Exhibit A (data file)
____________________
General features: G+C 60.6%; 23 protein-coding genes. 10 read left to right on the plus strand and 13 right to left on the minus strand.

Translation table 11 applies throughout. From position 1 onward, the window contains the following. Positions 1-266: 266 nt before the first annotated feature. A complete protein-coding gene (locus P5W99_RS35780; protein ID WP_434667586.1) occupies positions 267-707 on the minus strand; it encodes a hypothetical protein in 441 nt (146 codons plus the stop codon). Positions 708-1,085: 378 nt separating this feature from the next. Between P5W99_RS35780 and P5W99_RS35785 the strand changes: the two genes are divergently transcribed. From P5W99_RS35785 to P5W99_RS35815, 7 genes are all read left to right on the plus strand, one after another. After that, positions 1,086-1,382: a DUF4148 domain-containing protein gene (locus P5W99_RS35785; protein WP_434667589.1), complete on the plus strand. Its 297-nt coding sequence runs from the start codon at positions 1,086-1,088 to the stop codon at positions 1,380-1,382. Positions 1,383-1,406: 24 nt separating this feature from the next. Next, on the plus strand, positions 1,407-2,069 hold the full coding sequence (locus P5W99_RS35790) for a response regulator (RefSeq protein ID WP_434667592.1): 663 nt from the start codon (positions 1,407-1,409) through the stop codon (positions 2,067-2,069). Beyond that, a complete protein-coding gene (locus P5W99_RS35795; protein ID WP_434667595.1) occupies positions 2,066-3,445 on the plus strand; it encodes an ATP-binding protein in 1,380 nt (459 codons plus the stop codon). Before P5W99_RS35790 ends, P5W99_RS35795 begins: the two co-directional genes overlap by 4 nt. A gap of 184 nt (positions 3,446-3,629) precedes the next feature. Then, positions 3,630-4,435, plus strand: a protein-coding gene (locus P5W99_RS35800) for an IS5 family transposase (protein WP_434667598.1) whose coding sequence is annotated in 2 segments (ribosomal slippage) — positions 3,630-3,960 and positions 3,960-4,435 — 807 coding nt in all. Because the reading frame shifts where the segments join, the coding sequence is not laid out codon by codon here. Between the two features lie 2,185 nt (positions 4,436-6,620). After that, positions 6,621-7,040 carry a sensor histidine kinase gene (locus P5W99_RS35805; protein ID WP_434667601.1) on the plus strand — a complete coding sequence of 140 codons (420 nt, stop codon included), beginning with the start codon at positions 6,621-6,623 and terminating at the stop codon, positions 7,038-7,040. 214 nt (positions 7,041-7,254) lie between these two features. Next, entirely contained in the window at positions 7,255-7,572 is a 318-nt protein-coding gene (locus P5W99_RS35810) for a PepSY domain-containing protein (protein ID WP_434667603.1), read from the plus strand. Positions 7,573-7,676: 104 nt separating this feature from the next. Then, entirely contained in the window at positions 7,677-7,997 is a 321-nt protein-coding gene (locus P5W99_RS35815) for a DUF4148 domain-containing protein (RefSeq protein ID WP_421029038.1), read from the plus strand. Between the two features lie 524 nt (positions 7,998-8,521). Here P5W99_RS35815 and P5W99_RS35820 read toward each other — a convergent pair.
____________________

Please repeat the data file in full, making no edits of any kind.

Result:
General features: G+C 60.6%; 23 protein-coding genes. 10 read left to right on the plus strand and 13 right to left on the minus strand.

Translation table 11 applies throughout. From position 1 onward, the window contains the following. Positions 1-266: 266 nt before the first annotated feature. A complete protein-coding gene (locus P5W99_RS35780; protein ID WP_434667586.1) occupies positions 267-707 on the minus strand; it encodes a hypothetical protein in 441 nt (146 codons plus the stop codon). Positions 708-1,085: 378 nt separating this feature from the next. Between P5W99_RS35780 and P5W99_RS35785 the strand changes: the two genes are divergently transcribed. From P5W99_RS35785 to P5W99_RS35815, 7 genes are all read left to right on the plus strand, one after another. After that, positions 1,086-1,382: a DUF4148 domain-containing protein gene (locus P5W99_RS35785; protein WP_434667589.1), complete on the plus strand. Its 297-nt coding sequence runs from the start codon at positions 1,086-1,088 to the stop codon at positions 1,380-1,382. Positions 1,383-1,406: 24 nt separating this feature from the next. Next, on the plus strand, positions 1,407-2,069 hold the full coding sequence (locus P5W99_RS35790) for a response regulator (RefSeq protein ID WP_434667592.1): 663 nt from the start codon (positions 1,407-1,409) through the stop codon (positions 2,067-2,069). Beyond that, a complete protein-coding gene (locus P5W99_RS35795; protein ID WP_434667595.1) occupies positions 2,066-3,445 on the plus strand; it encodes an ATP-binding protein in 1,380 nt (459 codons plus the stop codon). Before P5W99_RS35790 ends, P5W99_RS35795 begins: the two co-directional genes overlap by 4 nt. A gap of 184 nt (positions 3,446-3,629) precedes the next feature. Then, positions 3,630-4,435, plus strand: a protein-coding gene (locus P5W99_RS35800) for an IS5 family transposase (protein WP_434667598.1) whose coding sequence is annotated in 2 segments (ribosomal slippage) — positions 3,630-3,960 and positions 3,960-4,435 — 807 coding nt in all. Because the reading frame shifts where the segments join, the coding sequence is not laid out codon by codon here. Between the two features lie 2,185 nt (positions 4,436-6,620). After that, positions 6,621-7,040 carry a sensor histidine kinase gene (locus P5W99_RS35805; protein ID WP_434667601.1) on the plus strand — a complete coding sequence of 140 codons (420 nt, stop codon included), beginning with the start codon at positions 6,621-6,623 and terminating at the stop codon, positions 7,038-7,040. 214 nt (positions 7,041-7,254) lie between these two features. Next, entirely contained in the window at positions 7,255-7,572 is a 318-nt protein-coding gene (locus P5W99_RS35810) for a PepSY domain-containing protein (protein ID WP_434667603.1), read from the plus strand. Positions 7,573-7,676: 104 nt separating this feature from the next. Then, entirely contained in the window at positions 7,677-7,997 is a 321-nt protein-coding gene (locus P5W99_RS35815) for a DUF4148 domain-containing protein (RefSeq protein ID WP_421029038.1), read from the plus strand. Between the two features lie 524 nt (positions 7,998-8,521). Here P5W99_RS35815 and P5W99_RS35820 read toward each other — a convergent pair.